Although I have my doubts as to the calming, meditative qualities of a character whose signature line is “Hulk SMASH,” I’m not immune to the appeal of these 3D-printed Buddha sculptures of an assortment of pop-culture characters, from the Star Wars cast to Batman to Judge Dredd to Groot (with Rocket Raccoon, naturally).
The statues, which come in three sizes — 2 inches, 4 inches and 6 inches — range in price from $7.99 to $27.99. You can see some of the pieces below, and the full selection on Chris Milnes’ Etsy page.
Being a webcomics creator has its challenges, but here’s one you don’t see too often: finding out the title of your long-running strip is being used by someone who tweeting bomb threats to airlines. That’s the surreal situation Mark Mekkes found himself in on Saturday.
Mekkes is the creator of the long-running Zortic, which he describes as “a weekly science fiction, comedy adventure comic with a lot of parody and popular references.” The comic has been running for 14 years, but on Saturday, Mekkes noticed a spike in traffic and social media mentions. He didn’t think too much of it until he got a phone call from his brother-in-law, who had seen “Zortic” mentioned on the national news. The reason: Somebody using the Twitter handle “King Zortic” had tweeted bomb threats to Delta and Southwest airlines, resulting in two planes being escorted by fighter jets to Hartsfield-Jackson International Airport in Atlanta and then scoured by bomb squads. The threats were ultimately determined to be a hoax.
The good-natured Super Bowl rivalry between Captain America star Chris Evans and Guardians of the Galaxy star Chris Pratt has moved beyond a charity bet to inspire a charity T-shirt.
As CBR noted last week, Boston native Evans and Seattle resident Pratt dug in for their own Civil War: If New England wins Super Bowl XLIX, Pratt will don a Patriots jersey and make an appearance at Christopher’s Haven in Boston, which provides a home away from home for young cancer patients and their families while they undergo cancer treatments at nearby hospitals. but if the Seahawks win, Evans will dress as Captain America and visit Seattle Children’s Hospital while carrying a 12th Man flag.
In an alternate, sunnier reality, the sequel to Marvel’s Avengers wouldn’t be about Tony Stark unintentionally unleashing a homicidal robot bent on eradicating humanity. Instead, it would center on one flexible man with a plan: to forge a group of heroes with broken dreams into … Earth’s Mightiest Dance Team.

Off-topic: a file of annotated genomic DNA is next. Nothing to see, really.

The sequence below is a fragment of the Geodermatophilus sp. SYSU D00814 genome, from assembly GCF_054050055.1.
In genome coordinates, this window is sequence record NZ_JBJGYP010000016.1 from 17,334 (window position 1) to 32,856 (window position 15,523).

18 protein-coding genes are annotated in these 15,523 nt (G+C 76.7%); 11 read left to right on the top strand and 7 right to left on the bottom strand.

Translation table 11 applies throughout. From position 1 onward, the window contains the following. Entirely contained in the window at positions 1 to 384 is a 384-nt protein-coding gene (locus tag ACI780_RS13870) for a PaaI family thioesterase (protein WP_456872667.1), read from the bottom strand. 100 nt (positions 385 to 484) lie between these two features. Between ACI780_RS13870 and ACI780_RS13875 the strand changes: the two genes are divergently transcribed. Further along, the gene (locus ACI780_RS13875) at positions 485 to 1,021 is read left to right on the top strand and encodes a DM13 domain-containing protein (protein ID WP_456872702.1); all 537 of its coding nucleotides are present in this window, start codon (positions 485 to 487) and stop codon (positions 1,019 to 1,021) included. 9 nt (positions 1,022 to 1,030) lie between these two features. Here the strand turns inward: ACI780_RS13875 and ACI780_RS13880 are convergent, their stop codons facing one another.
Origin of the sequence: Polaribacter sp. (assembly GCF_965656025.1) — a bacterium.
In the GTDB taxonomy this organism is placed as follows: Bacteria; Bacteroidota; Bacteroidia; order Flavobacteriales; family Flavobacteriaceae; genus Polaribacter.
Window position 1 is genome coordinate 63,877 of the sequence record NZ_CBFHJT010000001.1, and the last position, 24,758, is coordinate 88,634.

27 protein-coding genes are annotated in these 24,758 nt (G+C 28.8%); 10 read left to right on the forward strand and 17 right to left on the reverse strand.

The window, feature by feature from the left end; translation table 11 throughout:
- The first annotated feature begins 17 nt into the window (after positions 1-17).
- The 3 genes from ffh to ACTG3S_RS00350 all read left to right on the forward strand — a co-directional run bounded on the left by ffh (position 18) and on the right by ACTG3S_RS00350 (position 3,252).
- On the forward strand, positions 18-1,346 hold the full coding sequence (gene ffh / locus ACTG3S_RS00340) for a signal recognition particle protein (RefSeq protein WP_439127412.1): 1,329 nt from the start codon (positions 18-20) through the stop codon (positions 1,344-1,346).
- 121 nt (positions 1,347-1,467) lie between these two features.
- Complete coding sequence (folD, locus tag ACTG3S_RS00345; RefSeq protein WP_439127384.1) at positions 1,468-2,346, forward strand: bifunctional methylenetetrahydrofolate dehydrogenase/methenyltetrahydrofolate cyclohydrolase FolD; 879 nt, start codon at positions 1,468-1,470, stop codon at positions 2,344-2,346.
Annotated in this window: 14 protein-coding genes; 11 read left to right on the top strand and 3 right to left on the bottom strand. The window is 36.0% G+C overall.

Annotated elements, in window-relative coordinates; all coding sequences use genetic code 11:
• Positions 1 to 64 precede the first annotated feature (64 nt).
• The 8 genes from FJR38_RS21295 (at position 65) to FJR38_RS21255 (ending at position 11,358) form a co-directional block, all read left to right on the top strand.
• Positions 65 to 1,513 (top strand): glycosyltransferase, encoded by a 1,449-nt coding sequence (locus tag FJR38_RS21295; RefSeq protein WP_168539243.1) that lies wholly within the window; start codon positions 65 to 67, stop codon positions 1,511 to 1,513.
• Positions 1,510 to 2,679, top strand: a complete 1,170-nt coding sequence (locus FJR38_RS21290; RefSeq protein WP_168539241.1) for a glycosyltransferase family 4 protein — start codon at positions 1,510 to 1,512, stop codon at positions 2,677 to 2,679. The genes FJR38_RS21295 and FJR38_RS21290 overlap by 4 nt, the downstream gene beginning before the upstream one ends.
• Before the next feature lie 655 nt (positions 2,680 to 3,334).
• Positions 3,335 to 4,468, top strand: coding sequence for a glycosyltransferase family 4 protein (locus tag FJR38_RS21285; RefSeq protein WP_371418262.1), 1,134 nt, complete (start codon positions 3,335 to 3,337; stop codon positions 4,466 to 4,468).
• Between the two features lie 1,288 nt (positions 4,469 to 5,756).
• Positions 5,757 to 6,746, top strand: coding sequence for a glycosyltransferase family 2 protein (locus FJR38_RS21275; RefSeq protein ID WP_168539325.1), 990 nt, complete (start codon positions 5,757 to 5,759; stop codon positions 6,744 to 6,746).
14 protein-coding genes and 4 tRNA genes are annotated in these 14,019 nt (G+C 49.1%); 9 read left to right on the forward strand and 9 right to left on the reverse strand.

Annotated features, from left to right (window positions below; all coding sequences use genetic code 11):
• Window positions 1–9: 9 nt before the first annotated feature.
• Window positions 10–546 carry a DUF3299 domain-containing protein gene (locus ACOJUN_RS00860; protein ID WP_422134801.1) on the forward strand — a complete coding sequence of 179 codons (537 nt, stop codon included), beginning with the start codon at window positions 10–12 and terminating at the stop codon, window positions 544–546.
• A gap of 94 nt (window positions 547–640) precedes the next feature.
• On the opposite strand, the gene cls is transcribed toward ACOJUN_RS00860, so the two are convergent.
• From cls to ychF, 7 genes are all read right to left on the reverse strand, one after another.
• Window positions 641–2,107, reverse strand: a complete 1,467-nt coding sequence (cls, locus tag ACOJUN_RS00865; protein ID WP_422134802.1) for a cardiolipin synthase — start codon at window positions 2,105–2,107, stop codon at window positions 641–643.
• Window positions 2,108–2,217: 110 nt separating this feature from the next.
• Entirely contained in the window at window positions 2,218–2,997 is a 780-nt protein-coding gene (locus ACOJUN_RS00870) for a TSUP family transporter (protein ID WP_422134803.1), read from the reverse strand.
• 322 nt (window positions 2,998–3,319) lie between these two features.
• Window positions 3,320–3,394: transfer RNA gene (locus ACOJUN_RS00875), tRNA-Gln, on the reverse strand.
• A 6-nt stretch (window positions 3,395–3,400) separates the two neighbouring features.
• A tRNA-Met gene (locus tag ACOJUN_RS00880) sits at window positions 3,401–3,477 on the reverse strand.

Hey, it could work, as PistolShrimps demonstrates in the parody video Avengers 2: Step Up, which has a little fun with footage from the Marvel Cinematic Universe.
The second volume of Rep. John Lewis’ autobiographical trilogy March is darker than the first one, both literally — artist Nate Powell fills many panels with almost unbroken blackness, as he depicts smoke, night and noxious fumes — and figuratively, as it shows human cruelty at its worst. Even in its lighter moments, Book Two shows the flaws as well as the triumphs of the Civil Rights movement. As this era recedes from living memory to history books, it’s in danger of dwindling to a series of inspirational images and iconic figures. Book Two of March is a bracing antidote to that.
March‘s first volume focused on Lewis’ youth and his involvement with the Nashville lunch counter sit-ins of 1959-1960, his first experience with nonviolent social action. In Nashville, the protestors were mostly students, their leaders were mostly religious, and they took the principle of nonviolence seriously. The refusal to answer violence with violence, whether verbal or physical, was integral to their actions. While there are violent moments in Book One, the story doesn’t dwell on them.
In Book Two, on the other hand, Lewis jumps right in with an attempted murder: The manager of a diner not only refuses to serve Lewis and a colleague, he sends his staff away, turns off the lights, turns on a fumigator spraying insecticide gas, and locks the door. The opposition has moved from harassment to deadly force, and while Lewis was rescued by firefighters (who must have been called by someone), it’s clear from the start that the stakes have been raised.
With collaborators like Jack Kirby and Steve Ditko, Stan Lee dreamed up futuristic technology and alien civilizations, but he still marvels at the advancements he witnesses in our world.
I always knew new inventions and new things would come along,” he tells music producer Steve Aoki the latest edition of Wired’s “Neon Future Sessions.’ “I didn’t think it would happen so fast. I didn’t think in my lifetime we’d have things like navigators in automobiles, that we’d have smartphones that can talk to you, but, boy, science is moving so fast. They’re actually managing to keep up with me.”
Dark Horse is expanding its omnibus line with oversized new collections of The Kurosagi Corpse Delivery Service.
Created by Eiji Ōtsuka and Housui Yamazaki, the frequently gory horror manga centers on five young graduates of a Buddhist college, each with a special skill — dowsing, embalming, channeling an alien intelligence, etc. — who form a company devoted to delivering the dead to where they need to go to move on to their next reincarnations. It’s not pleasant or easy work, and it doesn’t always pay, but it beats a 9-to-5 job.
Just a week after announcing the acquisition of Pittsburgh Comicon, Wizard World Inc. has added another event to its rapidly expanding roster — the awkwardly named Wizard World Comic Con Presents Fan Fest Chicago.
Set for March 7-8 at the Donald E. Stephens Convention Center in Rosemont, Illinois (longtime location of Wizard World Chicago), Fan Fest Chicago is billed as “a ‘thank you’ to loyal Wizard World fans.”
The admission price for Fan Fest Chicago will be considerably less expensive than most Wizard World conventions, at $25 for the weekend or $15 for either day. Additionally, those who have purchased VIP or four-day passes to the Aug. 20-23 Wizard World Chicago will be admitted for free to Fan Fest.